How to Get Started with Invoicing for Your Catering Business

How to Get Started with Invoicing for Your Catering Business
Getting started with invoicing for your catering business? Here's what you need to know.
by Kaitlin Keefer Dec 21, 2018 — 2 min read
How to Get Started with Invoicing for Your Catering Business

If you own a catering business or are in the process of starting one, you should be thinking about every aspect of how your business functions, including how you take payments.

Regardless of the type of catering business you own — mobile, private, or restaurant — it’s likely that you encounter invoicing on a frequent basis. It may even be your main form of receiving payments.

Getting your business off the ground and learning how to process and receive invoices can seem a bit daunting. If you’re not sure where to start, here are some guidelines for jumping in.


A step-by-step process for getting up and running with invoices for your catering business:

Set up your business.

If you’re just getting your business up and running, there’s a lot to do before you even think about taking payments. Make sure to choose a name, design a logo, register as an LLC, secure an EIN for tax purposes, and have the proper licensing and insurance. Starting a business takes a lot of prep and planning, so make sure to do your research so you have all your bases covered. Once you’ve checked those boxes, you can start thinking of the most important part: getting paid.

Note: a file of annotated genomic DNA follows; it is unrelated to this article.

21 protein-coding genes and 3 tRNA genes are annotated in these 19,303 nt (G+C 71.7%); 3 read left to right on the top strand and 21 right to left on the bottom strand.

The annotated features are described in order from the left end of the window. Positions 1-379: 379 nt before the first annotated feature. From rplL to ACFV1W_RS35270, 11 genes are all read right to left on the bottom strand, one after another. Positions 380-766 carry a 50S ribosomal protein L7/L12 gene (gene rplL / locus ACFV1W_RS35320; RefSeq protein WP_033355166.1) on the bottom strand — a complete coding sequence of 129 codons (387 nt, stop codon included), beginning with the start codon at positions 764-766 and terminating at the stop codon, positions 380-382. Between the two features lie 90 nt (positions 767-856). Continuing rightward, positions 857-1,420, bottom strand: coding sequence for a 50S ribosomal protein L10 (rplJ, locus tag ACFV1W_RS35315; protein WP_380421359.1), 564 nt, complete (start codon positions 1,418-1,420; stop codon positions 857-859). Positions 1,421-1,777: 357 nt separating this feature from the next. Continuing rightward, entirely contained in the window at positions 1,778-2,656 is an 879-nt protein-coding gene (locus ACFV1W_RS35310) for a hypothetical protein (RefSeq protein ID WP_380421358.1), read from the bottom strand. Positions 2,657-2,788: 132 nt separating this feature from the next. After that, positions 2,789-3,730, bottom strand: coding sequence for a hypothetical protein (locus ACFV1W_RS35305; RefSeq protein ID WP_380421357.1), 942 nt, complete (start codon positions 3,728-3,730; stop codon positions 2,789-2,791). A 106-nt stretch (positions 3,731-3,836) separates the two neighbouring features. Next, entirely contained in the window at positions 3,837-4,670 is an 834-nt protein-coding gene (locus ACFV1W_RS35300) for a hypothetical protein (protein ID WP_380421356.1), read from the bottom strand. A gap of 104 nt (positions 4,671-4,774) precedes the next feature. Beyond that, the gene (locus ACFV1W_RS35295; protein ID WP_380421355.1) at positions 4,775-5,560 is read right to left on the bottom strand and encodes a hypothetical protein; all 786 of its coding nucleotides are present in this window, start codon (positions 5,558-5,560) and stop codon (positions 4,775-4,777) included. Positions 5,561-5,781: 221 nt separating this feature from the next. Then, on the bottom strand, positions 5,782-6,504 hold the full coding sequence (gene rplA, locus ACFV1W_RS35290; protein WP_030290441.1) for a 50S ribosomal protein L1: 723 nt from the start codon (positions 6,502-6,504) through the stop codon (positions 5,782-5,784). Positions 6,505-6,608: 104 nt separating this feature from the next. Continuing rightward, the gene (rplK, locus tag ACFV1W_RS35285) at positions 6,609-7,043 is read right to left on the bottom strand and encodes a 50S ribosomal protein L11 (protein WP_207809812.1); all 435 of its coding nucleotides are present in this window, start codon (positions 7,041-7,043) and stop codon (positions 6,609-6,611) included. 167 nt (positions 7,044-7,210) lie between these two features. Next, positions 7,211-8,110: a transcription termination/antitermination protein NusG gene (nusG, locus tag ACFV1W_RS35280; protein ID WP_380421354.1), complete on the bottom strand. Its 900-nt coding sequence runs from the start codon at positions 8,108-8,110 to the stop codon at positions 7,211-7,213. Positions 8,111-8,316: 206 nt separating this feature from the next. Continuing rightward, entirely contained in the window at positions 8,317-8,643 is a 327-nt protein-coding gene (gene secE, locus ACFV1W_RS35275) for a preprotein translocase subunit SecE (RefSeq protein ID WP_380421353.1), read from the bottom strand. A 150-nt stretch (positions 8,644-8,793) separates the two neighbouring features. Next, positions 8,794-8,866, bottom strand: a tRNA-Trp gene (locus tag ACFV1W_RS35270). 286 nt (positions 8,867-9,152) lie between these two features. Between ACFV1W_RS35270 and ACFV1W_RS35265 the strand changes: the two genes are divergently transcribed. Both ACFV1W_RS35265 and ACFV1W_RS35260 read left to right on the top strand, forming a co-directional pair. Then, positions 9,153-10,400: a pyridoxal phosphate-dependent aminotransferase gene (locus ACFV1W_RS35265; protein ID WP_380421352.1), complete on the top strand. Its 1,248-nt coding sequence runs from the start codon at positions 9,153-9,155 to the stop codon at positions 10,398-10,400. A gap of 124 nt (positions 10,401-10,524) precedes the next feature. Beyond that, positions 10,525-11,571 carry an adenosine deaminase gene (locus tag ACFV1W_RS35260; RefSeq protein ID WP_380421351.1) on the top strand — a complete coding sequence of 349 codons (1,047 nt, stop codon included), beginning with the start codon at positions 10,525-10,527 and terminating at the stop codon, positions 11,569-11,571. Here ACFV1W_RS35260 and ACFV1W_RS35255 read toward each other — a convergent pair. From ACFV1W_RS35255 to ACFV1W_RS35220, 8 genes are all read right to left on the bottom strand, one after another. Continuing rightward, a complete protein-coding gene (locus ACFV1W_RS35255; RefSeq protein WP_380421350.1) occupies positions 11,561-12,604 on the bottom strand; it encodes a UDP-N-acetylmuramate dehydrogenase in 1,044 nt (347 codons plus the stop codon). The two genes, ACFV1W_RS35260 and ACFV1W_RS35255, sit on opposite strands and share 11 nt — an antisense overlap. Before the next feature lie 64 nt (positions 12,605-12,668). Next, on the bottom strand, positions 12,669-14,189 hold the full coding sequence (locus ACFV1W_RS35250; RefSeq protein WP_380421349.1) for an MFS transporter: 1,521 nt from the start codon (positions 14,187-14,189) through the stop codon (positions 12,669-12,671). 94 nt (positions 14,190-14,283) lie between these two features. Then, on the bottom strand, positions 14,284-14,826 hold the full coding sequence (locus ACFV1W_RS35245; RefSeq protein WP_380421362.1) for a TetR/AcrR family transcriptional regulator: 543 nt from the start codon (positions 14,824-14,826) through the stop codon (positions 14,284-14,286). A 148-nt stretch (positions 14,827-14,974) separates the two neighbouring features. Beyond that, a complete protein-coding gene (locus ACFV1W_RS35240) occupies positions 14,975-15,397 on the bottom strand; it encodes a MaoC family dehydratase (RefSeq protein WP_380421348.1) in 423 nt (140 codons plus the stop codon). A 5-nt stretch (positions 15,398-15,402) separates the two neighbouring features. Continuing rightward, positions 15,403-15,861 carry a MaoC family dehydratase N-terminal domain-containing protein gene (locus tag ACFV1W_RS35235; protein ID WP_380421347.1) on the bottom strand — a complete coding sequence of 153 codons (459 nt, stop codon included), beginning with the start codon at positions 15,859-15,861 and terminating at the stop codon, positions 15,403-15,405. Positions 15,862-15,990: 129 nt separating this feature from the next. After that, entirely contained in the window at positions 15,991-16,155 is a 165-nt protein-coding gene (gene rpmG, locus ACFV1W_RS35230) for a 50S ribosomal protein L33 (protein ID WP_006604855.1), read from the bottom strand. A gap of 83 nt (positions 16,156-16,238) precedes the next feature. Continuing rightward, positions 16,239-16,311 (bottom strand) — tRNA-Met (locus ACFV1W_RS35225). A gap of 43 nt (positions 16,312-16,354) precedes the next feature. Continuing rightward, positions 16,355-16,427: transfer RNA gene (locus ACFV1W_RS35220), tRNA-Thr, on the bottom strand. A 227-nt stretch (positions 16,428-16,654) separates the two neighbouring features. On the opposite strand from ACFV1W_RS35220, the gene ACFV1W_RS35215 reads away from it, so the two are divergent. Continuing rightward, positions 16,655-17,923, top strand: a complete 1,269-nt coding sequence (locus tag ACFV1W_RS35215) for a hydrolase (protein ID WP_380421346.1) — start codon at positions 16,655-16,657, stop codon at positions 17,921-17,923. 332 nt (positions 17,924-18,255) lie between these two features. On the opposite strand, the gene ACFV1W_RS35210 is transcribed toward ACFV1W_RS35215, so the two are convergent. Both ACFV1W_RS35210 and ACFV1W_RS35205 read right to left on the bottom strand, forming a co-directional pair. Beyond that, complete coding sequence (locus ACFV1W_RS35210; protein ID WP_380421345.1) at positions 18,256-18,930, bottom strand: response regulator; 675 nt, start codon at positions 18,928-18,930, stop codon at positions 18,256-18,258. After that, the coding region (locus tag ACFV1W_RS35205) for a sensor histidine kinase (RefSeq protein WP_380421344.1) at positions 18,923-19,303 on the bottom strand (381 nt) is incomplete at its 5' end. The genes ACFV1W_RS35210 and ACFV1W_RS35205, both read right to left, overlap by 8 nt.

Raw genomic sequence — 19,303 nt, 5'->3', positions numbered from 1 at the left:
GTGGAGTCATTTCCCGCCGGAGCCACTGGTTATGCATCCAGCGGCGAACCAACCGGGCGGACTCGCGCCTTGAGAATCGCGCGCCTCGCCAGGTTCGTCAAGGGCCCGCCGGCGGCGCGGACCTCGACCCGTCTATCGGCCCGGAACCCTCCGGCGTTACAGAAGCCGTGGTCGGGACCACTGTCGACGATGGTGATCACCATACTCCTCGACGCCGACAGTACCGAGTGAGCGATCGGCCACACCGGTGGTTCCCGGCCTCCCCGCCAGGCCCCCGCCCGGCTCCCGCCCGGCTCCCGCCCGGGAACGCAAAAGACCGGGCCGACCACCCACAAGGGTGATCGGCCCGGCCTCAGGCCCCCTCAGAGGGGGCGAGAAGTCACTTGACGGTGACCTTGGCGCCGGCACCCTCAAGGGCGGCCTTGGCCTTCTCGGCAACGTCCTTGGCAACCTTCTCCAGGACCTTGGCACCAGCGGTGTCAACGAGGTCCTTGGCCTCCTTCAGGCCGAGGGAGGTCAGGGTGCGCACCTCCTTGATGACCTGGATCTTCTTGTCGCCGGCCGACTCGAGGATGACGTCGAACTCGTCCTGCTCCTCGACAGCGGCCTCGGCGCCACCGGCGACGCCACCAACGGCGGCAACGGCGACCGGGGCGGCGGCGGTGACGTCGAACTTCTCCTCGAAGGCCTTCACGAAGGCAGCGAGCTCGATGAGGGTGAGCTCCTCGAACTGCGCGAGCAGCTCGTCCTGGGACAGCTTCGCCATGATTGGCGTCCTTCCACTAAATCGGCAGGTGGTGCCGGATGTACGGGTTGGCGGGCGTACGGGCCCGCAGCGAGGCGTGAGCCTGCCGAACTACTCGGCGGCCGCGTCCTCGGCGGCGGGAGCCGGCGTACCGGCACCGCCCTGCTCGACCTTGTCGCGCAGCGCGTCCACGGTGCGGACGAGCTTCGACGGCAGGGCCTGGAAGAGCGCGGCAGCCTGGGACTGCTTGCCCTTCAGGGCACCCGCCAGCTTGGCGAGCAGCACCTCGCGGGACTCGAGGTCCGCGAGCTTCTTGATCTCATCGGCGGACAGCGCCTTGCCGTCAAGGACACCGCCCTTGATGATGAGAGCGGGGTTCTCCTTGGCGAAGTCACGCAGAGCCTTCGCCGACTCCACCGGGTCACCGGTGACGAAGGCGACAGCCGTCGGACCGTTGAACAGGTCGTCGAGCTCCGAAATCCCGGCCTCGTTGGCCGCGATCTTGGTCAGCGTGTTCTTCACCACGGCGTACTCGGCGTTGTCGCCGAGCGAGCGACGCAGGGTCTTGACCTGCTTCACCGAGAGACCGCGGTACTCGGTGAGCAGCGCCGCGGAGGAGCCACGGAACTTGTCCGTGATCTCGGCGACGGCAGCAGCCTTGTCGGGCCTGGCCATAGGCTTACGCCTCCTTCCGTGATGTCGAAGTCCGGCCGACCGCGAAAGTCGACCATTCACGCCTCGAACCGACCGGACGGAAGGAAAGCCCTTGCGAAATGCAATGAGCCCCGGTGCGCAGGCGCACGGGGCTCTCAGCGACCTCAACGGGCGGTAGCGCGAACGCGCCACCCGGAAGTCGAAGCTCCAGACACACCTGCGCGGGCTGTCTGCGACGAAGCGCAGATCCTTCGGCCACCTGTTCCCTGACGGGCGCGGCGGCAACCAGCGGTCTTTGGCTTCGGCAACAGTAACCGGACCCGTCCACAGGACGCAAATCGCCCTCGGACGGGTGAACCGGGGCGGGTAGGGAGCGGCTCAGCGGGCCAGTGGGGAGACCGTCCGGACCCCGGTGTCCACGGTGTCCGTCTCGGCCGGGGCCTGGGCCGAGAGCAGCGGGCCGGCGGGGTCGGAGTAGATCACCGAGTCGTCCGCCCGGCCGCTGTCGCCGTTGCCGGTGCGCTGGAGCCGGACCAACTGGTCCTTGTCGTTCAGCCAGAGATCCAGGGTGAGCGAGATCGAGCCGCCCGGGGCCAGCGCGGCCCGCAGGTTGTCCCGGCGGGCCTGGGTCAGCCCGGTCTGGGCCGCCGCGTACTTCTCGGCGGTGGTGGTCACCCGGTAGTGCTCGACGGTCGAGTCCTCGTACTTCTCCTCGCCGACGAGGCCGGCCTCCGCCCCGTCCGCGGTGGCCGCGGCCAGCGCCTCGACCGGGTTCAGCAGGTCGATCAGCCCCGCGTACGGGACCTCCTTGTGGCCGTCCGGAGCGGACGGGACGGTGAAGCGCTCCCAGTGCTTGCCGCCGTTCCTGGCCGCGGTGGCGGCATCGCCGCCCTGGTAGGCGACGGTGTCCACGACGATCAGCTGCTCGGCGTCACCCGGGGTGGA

Determine your pricing structure.

When it comes to catering, the jobs you take on can vary greatly from one to the next. Make sure you’ve set clear parameters around your pricing for yourself and your customers. When setting prices, you want to include line items for labor costs, a price per head for the number of people you are providing catering for, and any other services you provide (especially if you also provide delivery).

Once you’ve decided your rates, make sure they are clearly posted on your website and communicated early on to your customers. Customers are not fond of surprise fees, so if you have any service charges, be up front with your customers before including them on an invoice.

You might want to consider requiring a deposit once you’ve secured a catering job. This helps to avoid losing money from supply costs in the case of last minute cancellations.

Create a template.

Creating an invoicing template at the start helps set your catering business up for success. If you don’t know where to begin, you can look to a free invoicing template for guidance. Look for an invoice tool that you can customize and download. If you think you’ll be invoicing frequently, you might also want to look into invoicing software that lets you send invoices, collect payments, and keep track of all your transactions.

Don’t leave out the details.

When it comes to payments, your customers will appreciate a lot of detail and transparency. As we mentioned earlier, you should have a line item for each service that has a different cost. For example, labor costs are priced differently than the cost for food and materials, so each should be a separate line item.

Give clear instructions.

The biggest hurdle with invoices is making sure you get paid on time. To proactively combat those situations, make sure to be as clear as possible with payment instructions. With each invoice include the deadline for when you expect payment and an agreement about how your customers can pay you.

Kaitlin Keefer
Kaitlin Keefer is a content strategist at Square who has covered how businesses connect with their customers and ways they can leverage tools and data to become industry leaders.


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